When facing challenges in your retail business, they can seem too big, too difficult, or simply too expensive to overcome. This is especially true when it comes to your technology. The problem is that the longer you ignore the issues created by your technology, the more difficult finding a resolution begins to feel and both colleague satisfaction and customer experience begin to suffer.
You might think that other retailers have it all figured out. That they are more advanced than you and that, surely, they must have better, more effective systems and technology in place. But the reality is quite different.
Most of the retailers we meet with and speak to about their technology are experiencing similar challenges and some themes crop up time and time again. Here are the most common technology challenges we see retailers facing today:
We often see retailers that have invested in multiple pieces of hardware to satisfy various tasks within their stores. Usually, each of these hardware solutions has been bought and implemented independently with a specific task in mind and without a joined-up technology strategy in place.
Not only is this difficult from a management perspective with a whole host of different types of devices to track and maintain, but having multiple solutions also creates a lot of frustration for staff. Either they must carry several devices with them, or devices are left in various places around the store such as at the till or in the back office. Having to frequently login and out of different applications on different devices and walk back and forth to get the ‘right’ one for the job creates inefficiencies in how your store colleagues work.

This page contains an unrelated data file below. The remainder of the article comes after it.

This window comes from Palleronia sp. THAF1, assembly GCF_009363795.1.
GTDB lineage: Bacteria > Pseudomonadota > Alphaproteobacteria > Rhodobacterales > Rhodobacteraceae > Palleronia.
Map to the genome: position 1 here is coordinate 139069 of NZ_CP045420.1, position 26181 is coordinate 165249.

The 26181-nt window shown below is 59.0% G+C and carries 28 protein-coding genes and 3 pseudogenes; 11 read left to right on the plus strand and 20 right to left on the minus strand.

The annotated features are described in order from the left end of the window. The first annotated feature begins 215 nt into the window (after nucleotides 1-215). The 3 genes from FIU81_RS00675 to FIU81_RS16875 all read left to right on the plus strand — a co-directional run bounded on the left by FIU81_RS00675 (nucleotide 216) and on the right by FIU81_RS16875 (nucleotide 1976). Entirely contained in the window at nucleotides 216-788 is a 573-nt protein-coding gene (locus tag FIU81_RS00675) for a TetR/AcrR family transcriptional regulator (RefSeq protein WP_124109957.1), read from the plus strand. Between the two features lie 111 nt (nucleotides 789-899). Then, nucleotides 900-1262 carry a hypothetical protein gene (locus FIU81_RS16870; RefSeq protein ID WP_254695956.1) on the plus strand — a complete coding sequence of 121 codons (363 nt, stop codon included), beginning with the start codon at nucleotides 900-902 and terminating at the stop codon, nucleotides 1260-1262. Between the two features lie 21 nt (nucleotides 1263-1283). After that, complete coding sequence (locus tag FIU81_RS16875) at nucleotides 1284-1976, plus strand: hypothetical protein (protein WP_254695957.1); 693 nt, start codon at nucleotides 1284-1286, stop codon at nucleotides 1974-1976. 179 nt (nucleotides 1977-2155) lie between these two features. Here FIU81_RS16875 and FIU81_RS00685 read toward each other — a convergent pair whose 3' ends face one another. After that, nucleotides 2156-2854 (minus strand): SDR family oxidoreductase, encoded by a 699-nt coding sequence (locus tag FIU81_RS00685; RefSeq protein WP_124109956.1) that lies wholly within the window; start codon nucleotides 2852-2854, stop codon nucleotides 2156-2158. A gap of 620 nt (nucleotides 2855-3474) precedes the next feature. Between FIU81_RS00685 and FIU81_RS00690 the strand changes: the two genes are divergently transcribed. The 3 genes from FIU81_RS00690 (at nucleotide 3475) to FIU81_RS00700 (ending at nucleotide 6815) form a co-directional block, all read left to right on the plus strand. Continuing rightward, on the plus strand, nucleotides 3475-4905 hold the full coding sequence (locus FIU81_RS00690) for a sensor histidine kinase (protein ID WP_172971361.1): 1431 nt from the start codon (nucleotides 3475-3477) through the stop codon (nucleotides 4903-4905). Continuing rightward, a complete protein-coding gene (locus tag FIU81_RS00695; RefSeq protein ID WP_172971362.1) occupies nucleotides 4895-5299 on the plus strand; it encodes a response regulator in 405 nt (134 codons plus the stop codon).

Your device choice may well have been fit for purpose at the time it was bought with a single application in mind, but it didn’t consider a vision of what might need to be done in your stores in a year, two years or even three years time.
It wasn’t all that long ago that many retailers invested heavily in iOS devices but didn’t foresee that a lot of business applications were moving to Android or that device use and functionality would need to be more robust. This meant that the need to reinvest came around much more quickly.
A short-sighted view of in-store technology requirements is a key contributor to why multiple hardware solutions are purchased, creating gaps within your capabilities that need bridging – and fast. The longer-term impact of this approach is that you spend more than you otherwise would have on technology and still don’t achieve quite the right mix for your needs.
With a varied hardware estate that has grown over time, it ends up fragmented and difficult to manage. When you continue to add new and different types of devices, even with the many software management tools available, you lose visibility of what technology you own and what it is used for.
All those different devices come with some form of management capability and soon you’ve got several platforms that your business needs to manage. This brings with it a whole new layer of complexity. Those multiple platforms don’t complement each other, they provide similar but not identical data, and significant time and resources are absorbed trying to make it all work together. The result: it becomes too hard and too much effort to manage your many different devices properly.
In-store connectivity is inconsistent at best, yet most applications need an online connection to work properly. The quality of your WiFi will vary from store to store, depending on the location and who is responsible for the network infrastructure.
There is also a growing trend for collaboration between retailers which sees concessions opening within other stores. While this is a great use of space where retailers have a complimentary product offering, from an infrastructure perspective, connectivity can be a real blocker to success.
You need technology solutions that will perform even where network connectivity is weakest or entirely unavailable. Consider implementing applications that work can offline and where necessary, invest in SIM-enabled devices to keep your store colleagues connected.